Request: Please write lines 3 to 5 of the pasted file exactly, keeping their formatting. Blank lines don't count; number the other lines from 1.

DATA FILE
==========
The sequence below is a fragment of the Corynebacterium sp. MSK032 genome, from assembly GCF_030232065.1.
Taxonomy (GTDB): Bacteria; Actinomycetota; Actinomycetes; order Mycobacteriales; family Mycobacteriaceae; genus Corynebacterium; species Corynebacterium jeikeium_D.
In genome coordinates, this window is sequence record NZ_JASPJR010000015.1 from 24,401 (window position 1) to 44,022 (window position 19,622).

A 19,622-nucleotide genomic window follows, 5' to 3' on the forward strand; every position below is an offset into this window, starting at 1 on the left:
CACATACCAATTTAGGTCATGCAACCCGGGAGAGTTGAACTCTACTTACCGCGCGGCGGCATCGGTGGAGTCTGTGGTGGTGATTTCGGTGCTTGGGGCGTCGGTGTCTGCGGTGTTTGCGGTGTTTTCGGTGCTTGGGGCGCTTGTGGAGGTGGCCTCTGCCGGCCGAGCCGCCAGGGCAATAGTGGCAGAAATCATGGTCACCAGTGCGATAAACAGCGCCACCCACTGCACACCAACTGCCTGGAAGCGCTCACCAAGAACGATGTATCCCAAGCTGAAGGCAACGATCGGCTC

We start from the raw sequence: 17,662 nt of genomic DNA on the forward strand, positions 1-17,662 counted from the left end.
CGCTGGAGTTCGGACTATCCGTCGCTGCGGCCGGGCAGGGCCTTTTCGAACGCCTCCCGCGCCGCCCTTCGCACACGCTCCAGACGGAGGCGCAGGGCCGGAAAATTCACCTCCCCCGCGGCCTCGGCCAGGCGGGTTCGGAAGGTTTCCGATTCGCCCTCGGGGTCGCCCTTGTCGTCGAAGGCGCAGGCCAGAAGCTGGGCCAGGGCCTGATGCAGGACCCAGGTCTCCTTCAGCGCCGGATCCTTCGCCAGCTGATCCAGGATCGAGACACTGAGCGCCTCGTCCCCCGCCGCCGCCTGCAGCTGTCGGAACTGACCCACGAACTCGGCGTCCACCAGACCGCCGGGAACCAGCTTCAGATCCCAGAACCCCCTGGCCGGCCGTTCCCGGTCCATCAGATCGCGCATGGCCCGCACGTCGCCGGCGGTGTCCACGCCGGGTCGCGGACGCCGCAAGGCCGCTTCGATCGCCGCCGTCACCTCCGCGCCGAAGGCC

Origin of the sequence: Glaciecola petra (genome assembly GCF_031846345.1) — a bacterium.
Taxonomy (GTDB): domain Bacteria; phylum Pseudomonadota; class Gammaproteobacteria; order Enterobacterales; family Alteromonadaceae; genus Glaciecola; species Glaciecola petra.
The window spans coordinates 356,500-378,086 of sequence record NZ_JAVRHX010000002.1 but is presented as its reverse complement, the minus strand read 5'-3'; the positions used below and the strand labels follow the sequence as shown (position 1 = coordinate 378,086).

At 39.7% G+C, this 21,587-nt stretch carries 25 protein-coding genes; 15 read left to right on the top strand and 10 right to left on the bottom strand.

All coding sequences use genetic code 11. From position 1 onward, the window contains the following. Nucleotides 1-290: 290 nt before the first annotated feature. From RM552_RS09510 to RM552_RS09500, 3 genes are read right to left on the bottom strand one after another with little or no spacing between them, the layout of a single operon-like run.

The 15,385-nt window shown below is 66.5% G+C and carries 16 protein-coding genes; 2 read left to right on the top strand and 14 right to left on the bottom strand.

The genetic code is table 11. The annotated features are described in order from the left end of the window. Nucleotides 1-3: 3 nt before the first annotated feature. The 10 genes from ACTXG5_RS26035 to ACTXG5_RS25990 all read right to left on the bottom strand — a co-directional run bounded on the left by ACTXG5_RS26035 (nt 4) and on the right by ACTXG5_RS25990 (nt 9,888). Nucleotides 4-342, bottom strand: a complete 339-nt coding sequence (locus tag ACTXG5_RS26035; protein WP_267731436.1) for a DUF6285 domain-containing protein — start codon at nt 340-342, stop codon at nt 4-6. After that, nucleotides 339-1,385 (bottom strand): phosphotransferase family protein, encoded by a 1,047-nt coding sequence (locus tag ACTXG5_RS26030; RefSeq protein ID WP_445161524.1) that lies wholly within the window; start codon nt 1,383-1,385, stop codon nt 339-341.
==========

In genome coordinates, this window is sequence record NZ_JASPJR010000015.1 from 24,401 (window position 1) to 44,022 (window position 19,622).

A 19,622-nucleotide genomic window follows, 5' to 3' on the forward strand; every position below is an offset into this window, starting at 1 on the left:
CACATACCAATTTAGGTCATGCAACCCGGGAGAGTTGAACTCTACTTACCGCGCGGCGGCATCGGTGGAGTCTGTGGTGGTGATTTCGGTGCTTGGGGCGTCGGTGTCTGCGGTGTTTGCGGTGTTTTCGGTGCTTGGGGCGCTTGTGGAGGTGGCCTCTGCCGGCCGAGCCGCCAGGGCAATAGTGGCAGAAATCATGGTCACCAGTGCGATAAACAGCGCCACCCACTGCACACCAACTGCCTGGAAGCGCTCACCAAGAACGATGTATCCCAAGCTGAAGGCAACGATCGGCTC